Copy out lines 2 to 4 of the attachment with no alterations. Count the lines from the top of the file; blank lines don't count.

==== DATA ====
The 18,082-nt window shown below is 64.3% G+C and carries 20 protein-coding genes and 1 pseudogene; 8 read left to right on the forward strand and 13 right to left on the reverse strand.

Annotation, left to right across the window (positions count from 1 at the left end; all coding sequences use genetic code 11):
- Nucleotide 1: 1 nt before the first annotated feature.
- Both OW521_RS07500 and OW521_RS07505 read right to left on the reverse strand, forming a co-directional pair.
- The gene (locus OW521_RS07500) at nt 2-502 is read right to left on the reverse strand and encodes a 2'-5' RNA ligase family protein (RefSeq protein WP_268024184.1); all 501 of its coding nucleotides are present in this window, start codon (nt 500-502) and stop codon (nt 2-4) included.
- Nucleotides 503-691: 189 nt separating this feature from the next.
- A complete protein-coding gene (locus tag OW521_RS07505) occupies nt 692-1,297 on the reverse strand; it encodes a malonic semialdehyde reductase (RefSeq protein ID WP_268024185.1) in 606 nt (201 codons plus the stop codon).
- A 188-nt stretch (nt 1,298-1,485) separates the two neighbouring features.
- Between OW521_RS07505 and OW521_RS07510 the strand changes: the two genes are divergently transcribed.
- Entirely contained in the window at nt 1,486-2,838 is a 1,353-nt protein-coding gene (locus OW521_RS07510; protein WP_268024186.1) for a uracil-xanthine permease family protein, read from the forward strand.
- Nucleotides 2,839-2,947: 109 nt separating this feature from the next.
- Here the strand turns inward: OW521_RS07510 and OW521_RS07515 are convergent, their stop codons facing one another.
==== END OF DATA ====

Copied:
Annotation, left to right across the window (positions count from 1 at the left end; all coding sequences use genetic code 11):
- Nucleotide 1: 1 nt before the first annotated feature.
- Both OW521_RS07500 and OW521_RS07505 read right to left on the reverse strand, forming a co-directional pair.